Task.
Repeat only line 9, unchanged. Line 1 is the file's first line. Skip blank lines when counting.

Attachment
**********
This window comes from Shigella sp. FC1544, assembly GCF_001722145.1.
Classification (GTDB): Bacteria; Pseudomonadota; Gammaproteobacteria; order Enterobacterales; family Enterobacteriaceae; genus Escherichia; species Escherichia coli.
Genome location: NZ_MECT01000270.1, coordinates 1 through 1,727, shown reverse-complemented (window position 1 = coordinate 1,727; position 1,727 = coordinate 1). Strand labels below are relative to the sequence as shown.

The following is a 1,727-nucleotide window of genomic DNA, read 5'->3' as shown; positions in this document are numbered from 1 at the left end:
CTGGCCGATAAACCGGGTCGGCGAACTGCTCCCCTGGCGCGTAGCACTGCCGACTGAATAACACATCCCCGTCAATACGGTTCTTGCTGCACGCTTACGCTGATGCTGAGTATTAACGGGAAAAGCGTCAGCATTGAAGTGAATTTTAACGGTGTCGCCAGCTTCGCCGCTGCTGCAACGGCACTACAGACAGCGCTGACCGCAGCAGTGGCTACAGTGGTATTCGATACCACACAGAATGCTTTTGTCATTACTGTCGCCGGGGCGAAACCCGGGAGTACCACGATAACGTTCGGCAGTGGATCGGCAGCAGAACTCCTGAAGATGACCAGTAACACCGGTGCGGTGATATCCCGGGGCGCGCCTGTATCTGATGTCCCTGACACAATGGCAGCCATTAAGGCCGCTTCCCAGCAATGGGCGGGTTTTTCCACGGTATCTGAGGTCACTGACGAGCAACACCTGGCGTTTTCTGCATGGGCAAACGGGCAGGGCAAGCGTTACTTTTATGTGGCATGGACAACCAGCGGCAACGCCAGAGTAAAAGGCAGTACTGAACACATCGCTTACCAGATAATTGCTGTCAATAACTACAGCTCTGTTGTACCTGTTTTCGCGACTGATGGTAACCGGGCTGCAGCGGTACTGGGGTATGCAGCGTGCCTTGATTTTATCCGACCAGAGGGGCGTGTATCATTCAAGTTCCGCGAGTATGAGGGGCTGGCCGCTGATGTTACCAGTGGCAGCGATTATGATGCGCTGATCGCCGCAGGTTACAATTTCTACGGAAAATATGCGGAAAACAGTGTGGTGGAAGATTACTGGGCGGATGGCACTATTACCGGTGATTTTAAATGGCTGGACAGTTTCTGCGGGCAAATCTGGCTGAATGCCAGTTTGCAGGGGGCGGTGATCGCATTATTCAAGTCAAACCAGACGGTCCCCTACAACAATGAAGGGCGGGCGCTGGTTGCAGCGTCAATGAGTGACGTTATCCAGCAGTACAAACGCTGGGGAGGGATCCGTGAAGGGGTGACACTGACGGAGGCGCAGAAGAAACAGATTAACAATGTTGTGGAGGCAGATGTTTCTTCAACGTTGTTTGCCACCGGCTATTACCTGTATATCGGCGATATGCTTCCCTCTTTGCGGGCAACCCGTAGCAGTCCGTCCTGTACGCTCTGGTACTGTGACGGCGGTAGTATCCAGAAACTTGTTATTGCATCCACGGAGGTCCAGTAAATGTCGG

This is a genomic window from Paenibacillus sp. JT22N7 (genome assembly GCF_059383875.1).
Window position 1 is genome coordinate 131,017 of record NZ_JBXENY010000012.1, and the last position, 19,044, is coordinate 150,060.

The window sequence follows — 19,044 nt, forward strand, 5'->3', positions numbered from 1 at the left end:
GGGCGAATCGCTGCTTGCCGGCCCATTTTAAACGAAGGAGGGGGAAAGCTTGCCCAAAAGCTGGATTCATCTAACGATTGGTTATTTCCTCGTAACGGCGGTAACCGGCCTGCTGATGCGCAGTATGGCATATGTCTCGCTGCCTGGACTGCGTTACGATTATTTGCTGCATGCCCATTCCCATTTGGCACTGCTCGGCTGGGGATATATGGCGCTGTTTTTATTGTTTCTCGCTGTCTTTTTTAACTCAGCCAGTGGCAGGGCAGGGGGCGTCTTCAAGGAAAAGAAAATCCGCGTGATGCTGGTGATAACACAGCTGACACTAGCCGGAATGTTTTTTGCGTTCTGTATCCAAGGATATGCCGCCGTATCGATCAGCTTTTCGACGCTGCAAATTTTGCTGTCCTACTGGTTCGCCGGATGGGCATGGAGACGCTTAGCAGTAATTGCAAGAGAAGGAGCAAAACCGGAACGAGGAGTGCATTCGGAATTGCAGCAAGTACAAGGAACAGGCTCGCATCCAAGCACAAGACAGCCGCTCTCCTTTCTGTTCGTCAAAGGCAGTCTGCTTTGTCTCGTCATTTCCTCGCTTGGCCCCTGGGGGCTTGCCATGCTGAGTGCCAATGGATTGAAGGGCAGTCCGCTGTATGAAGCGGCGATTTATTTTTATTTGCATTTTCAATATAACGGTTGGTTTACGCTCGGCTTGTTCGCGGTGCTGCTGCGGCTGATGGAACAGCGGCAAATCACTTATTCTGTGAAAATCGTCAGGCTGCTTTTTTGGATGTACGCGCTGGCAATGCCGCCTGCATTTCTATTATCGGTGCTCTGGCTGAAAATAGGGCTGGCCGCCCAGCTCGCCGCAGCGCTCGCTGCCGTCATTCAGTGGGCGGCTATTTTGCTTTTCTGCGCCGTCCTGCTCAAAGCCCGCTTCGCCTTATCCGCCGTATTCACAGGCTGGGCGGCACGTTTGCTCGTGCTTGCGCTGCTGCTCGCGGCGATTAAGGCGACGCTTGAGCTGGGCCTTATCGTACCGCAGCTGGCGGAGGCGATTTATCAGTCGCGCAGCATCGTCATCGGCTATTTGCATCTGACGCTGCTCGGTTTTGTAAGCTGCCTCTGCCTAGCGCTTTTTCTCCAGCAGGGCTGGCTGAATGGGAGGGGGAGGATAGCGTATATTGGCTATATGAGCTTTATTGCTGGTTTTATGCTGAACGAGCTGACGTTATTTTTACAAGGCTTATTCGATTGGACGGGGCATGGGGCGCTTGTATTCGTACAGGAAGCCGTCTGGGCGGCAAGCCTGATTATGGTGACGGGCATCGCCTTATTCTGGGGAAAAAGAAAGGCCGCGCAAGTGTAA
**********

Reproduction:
GGGCGAATCGCTGCTTGCCGGCCCATTTTAAACGAAGGAGGGGGAAAGCTTGCCCAAAAGCTGGATTCATCTAACGATTGGTTATTTCCTCGTAACGGCGGTAACCGGCCTGCTGATGCGCAGTATGGCATATGTCTCGCTGCCTGGACTGCGTTACGATTATTTGCTGCATGCCCATTCCCATTTGGCACTGCTCGGCTGGGGATATATGGCGCTGTTTTTATTGTTTCTCGCTGTCTTTTTTAACTCAGCCAGTGGCAGGGCAGGGGGCGTCTTCAAGGAAAAGAAAATCCGCGTGATGCTGGTGATAACACAGCTGACACTAGCCGGAATGTTTTTTGCGTTCTGTATCCAAGGATATGCCGCCGTATCGATCAGCTTTTCGACGCTGCAAATTTTGCTGTCCTACTGGTTCGCCGGATGGGCATGGAGACGCTTAGCAGTAATTGCAAGAGAAGGAGCAAAACCGGAACGAGGAGTGCATTCGGAATTGCAGCAAGTACAAGGAACAGGCTCGCATCCAAGCACAAGACAGCCGCTCTCCTTTCTGTTCGTCAAAGGCAGTCTGCTTTGTCTCGTCATTTCCTCGCTTGGCCCCTGGGGGCTTGCCATGCTGAGTGCCAATGGATTGAAGGGCAGTCCGCTGTATGAAGCGGCGATTTATTTTTATTTGCATTTTCAATATAACGGTTGGTTTACGCTCGGCTTGTTCGCGGTGCTGCTGCGGCTGATGGAACAGCGGCAAATCACTTATTCTGTGAAAATCGTCAGGCTGCTTTTTTGGATGTACGCGCTGGCAATGCCGCCTGCATTTCTATTATCGGTGCTCTGGCTGAAAATAGGGCTGGCCGCCCAGCTCGCCGCAGCGCTCGCTGCCGTCATTCAGTGGGCGGCTATTTTGCTTTTCTGCGCCGTCCTGCTCAAAGCCCGCTTCGCCTTATCCGCCGTATTCACAGGCTGGGCGGCACGTTTGCTCGTGCTTGCGCTGCTGCTCGCGGCGATTAAGGCGACGCTTGAGCTGGGCCTTATCGTACCGCAGCTGGCGGAGGCGATTTATCAGTCGCGCAGCATCGTCATCGGCTATTTGCATCTGACGCTGCTCGGTTTTGTAAGCTGCCTCTGCCTAGCGCTTTTTCTCCAGCAGGGCTGGCTGAATGGGAGGGGGAGGATAGCGTATATTGGCTATATGAGCTTTATTGCTGGTTTTATGCTGAACGAGCTGACGTTATTTTTACAAGGCTTATTCGATTGGACGGGGCATGGGGCGCTTGTATTCGTACAGGAAGCCGTCTGGGCGGCAAGCCTGATTATGGTGACGGGCATCGCCTTATTCTGGGGAAAAAGAAAGGCCGCGCAAGTGTAA